Today I was listening to K-Love radio and they were talking about a little boy and his lunch. You know the one - he gave his lunch to feed the multitudes. We all know the part about how Jesus took the 5 loaves and 2 fish and fed the 5000...but what about that little boy? What would this story look like from the boy's point of view?
Now anyone who has boys in their home knows that they can eat - a LOT! Convincing a boy to give up his lunch is pretty impressive. I had to wonder, what was going through that young man's mind when the disciples came and asked for his food. Did he deny he had any? Was he tempted to say no? Was he excited to share?
Here is the account from the book of Mark, chapter 6:
The apostles then rendezvoused with Jesus and reported on all that they had done and taught. Jesus said, "Come off by yourselves; let's take a break and get a little rest." For there was constant coming and going. They didn't even have time to eat.
32-34So they got in the boat and went off to a remote place by themselves. Someone saw them going and the word got around. From the surrounding towns people went out on foot, running, and got there ahead of them. When Jesus arrived, he saw this huge crowd. At the sight of them, his heart broke—like sheep with no shepherd they were. He went right to work teaching them.
35-36When his disciples thought this had gone on long enough—it was now quite late in the day—they interrupted: "We are a long way out in the country, and it's very late. Pronounce a benediction and send these folks off so they can get some supper."
37Jesus said, "You do it. Fix supper for them."
They replied, "Are you serious? You want us to go spend a fortune on food for their supper?"
38But he was quite serious. "How many loaves of bread do you have? Take an inventory."
That didn't take long. "Five," they said, "plus two fish."
39-44Jesus got them all to sit down in groups of fifty or a hundred—they looked like a patchwork quilt of wildflowers spread out on the green grass! He took the five loaves and two fish, lifted his face to heaven in prayer, blessed, broke, and gave the bread to the disciples, and the disciples in turn gave it to the people. He did the same with the fish. They all ate their fill. The disciples gathered twelve baskets of leftovers. More than five thousand were at the supper.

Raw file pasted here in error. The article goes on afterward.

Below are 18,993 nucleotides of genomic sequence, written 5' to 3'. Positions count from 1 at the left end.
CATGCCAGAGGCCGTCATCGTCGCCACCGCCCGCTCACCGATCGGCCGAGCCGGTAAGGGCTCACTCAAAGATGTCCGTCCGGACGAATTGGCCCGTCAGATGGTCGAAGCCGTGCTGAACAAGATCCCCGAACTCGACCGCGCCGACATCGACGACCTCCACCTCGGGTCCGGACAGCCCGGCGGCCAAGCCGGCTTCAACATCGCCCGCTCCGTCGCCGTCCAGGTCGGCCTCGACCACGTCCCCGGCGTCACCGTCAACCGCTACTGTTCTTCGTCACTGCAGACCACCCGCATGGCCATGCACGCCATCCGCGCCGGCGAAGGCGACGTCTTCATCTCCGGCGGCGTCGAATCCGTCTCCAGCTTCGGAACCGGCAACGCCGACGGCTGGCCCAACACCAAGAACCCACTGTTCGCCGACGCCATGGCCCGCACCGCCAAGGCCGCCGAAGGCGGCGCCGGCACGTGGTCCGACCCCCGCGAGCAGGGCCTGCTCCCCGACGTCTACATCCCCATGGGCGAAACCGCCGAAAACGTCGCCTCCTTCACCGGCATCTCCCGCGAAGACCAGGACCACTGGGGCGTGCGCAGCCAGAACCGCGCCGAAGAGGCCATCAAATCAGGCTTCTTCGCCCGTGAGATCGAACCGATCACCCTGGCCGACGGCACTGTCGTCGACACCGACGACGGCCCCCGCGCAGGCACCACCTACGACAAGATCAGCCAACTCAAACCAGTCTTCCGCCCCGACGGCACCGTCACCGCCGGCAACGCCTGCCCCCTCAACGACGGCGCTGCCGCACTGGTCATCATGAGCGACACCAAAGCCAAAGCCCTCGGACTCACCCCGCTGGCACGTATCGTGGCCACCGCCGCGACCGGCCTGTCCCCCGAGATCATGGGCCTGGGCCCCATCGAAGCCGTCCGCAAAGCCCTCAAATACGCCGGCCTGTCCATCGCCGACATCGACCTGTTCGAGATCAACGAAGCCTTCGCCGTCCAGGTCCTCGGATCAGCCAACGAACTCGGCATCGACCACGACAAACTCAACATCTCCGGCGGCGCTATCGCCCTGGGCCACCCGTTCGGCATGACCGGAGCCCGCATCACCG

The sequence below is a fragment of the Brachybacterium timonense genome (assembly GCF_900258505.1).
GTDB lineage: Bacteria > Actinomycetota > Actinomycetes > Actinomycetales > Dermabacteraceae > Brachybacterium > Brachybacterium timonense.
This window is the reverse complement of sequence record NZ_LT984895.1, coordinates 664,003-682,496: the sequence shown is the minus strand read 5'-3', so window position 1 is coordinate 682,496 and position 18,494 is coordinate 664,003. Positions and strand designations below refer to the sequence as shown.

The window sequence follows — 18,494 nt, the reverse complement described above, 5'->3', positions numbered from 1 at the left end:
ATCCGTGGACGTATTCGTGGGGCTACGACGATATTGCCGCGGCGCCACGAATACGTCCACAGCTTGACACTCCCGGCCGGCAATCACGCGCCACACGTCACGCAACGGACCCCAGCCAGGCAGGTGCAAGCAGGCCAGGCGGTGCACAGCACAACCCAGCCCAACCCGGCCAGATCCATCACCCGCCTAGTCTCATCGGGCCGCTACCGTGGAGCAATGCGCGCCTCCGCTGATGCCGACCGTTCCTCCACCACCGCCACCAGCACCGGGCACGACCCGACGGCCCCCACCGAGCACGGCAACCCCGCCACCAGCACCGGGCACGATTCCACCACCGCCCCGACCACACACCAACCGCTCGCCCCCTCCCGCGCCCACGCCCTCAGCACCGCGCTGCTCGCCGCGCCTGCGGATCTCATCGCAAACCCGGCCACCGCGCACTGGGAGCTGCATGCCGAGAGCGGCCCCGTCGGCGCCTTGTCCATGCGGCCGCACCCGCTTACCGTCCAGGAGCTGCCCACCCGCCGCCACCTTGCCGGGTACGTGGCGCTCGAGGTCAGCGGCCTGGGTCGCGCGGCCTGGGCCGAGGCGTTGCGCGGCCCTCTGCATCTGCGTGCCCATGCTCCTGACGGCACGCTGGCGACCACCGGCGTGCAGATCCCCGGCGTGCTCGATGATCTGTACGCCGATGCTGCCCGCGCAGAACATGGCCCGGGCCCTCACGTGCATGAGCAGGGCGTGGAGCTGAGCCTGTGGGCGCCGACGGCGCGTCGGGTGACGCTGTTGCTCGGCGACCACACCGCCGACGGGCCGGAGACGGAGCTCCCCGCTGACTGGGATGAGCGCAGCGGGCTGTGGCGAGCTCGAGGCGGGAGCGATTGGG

Now imagine that young man - surrounded by over 5000 people and he's the only one with lunch. What would have happened if he'd decided to eat that lunch instead of sharing? But he didn't - he gave.
That had to have been hard on him, not knowing what he'd do now that he'd given his food away. I have always imagined that he wasn't really that well off and the food he had might have been a stretch for his mom to prepare. It probably was about the size of 5 little rolls and 2 small bream, not much bigger than sardines. He'd probably been looking forward to it all day...and now someone asked him to trust them and hand it over. I know I look forward to my lunch all day - if someone asked me to give it up I'm not sure I would do so without being one really cranky person! Still, somehow this boy looked beyond his own desires and he shared.
Then came the miracle - 5000 were fed and there were 12 baskets of leftovers! Can you imagine the look on his mom's face when that boy brought home that much food? We aren't told that he took all the leftovers, but it just seems like something God would do. I bet those leftovers didn't even go bad and lasted for weeks! I know, none of that is in the story...but I have a very vivid imagination.
I feel like that boy sometimes. I feel like I have so little, and I then I hear God ask me to give. A big part of me wants to consume it myself or share only with my family. I want to hoard what little I have in fear that I won't have enough...yet God calls me to open my hand and share, trusting that He will take care of the rest. (That's about the time when an extra bill or two rolls in, by the way.)
I have heard it said that giving is planting a seed and any good farmer knows, you don't eat your seed - not if you want a harvest to come. I am not one of those "name it and claim it" kind of people and even talking about giving makes me a bit uncomfortable. Yet I can't seem to get away from this word right now. God is asking us to sacrifice and trust that He can take our little and make it much for the kingdom of God...and I have to believe that means we'll have plenty "left over" for what we need.
You know, leftovers never looked so good to me. Now to work on the courage to open my hand and just give.